Monthly Archives: January 2016

Lip Sync Battle Trumps Itself

Okay – so I have a confession for you folks.

In fact – I’ve got THREE BIG CONFESSIONS to make to you folks.

First confession – one of my secret guilty pleasures is watching LIP SYNC BATTLE on television. It doesn’t have a thing to do with any sort of writing whatsoever. It’s music, it is dancing, it is lip sync – and best of all it can be so danged funny.

Let’s face it. There is almost nothing better than laughter for helping a person just plain feel good – and the latest episode of LIP SYNC BATTLE has got to be the funniest that I have ever seen – and I am talking about Josh Gad’s tribute to Donald Trump with Divinyl’s “I Touch Myself”.

Oh my god.

That has got to be the FUNNIEST spoof on Donald Trump yet.

Of course – nothing could possibly beat the first episode of LIP SYNC BATTLE where Dwayne “The Rock” Johnson went toe-to-toe with Jimmy Fallon.

Who knew The Rock could lip sync?

Second big confession.

I used to BE a lip syncer.

Way back when I was a student attending Capreol High School I used to rock to Rod Albert and Barry “The Crusher” (one of the math teachers) and Mr. Cooke (the other math teachers) and a couple of other teachers whose names escape me right now formed a band called “The Rejects”. Once a year they would put on a lip sync rock concert in which they would get dressed up in old leather jackets and sun glasses and would lip sync on stage in the school gymnasium before the entire student body.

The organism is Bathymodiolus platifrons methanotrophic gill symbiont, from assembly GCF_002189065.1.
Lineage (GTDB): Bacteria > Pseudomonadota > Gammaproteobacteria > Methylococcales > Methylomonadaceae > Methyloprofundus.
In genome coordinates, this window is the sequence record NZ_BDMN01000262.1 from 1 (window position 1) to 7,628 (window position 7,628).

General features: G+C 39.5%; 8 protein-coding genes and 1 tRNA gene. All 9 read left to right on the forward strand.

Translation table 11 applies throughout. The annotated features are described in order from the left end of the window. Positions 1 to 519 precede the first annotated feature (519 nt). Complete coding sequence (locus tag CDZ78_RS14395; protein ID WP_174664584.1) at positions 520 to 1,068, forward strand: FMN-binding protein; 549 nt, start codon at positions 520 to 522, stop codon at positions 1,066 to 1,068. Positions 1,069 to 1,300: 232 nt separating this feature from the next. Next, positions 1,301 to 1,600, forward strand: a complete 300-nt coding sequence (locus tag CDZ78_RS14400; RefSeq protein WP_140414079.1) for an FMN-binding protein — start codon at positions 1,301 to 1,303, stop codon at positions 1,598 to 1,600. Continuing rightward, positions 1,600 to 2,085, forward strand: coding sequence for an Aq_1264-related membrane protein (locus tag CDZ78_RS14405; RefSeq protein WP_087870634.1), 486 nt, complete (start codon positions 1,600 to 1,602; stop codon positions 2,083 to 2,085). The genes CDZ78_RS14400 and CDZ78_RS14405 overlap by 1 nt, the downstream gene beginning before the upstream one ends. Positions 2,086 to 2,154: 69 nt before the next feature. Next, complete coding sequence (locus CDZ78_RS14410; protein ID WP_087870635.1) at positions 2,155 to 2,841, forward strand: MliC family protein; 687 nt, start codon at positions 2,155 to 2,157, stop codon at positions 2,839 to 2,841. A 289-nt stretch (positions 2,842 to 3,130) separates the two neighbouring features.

Inspired by them I got together a group of my own – several of the toughest kids in the school – and we performed our own lip sync concert. I can still see myself in this gigantic Elton John – Sonny and Cher fluffy vest and my shoulder length hair entering the gymnasium with a fistful of flash powder (courtesy of the science department) and a lit match in each hand. I entered in a great flash that absolutely looked brilliant (according to every one who saw it) and I lip synced to Elton John’s Saturday Night’s All Right For Fighting.

Looking back now it is a wonder I didn’t go up in a big ball of fire considering all of the fabric and hair spray I was wearing for the act.


I wish I had some footage of that old act. I had almost forgotten it had ever happened – but sometimes laughter is kind of like a sort of a time machine that takes you right back to a time and a place that you thought you had completely forgotten.

So instead – here’s the other half of the Dwayne Johnson versus The Rock showdown.

All right – so I hope that you folks had fun with this blog entry of mine – but I want to hear my third and final confession of the day.

I have FINALLY finished my latest novel, KELPIE DREAMS, and as of yesterday I submitted it to Kindle Scout. That’s right – I am NOT done trying to break into the Kindle Scout program. A few months ago I tried it with my time travelling toilet novel A BLURT IN TIME and even though that first attempt did not make it all the way I am determined to kick down the door with this second novel.


So that is my third confession. And I am going to apologize in advance because over the next thirty days or so I am going to have to turn the volume up a bit on my Facebook, my Twitter and my blog to shout a little about KELPIE DREAMS and to let you folks all know just EXACTLY how you can help me make it into Kindle Scout.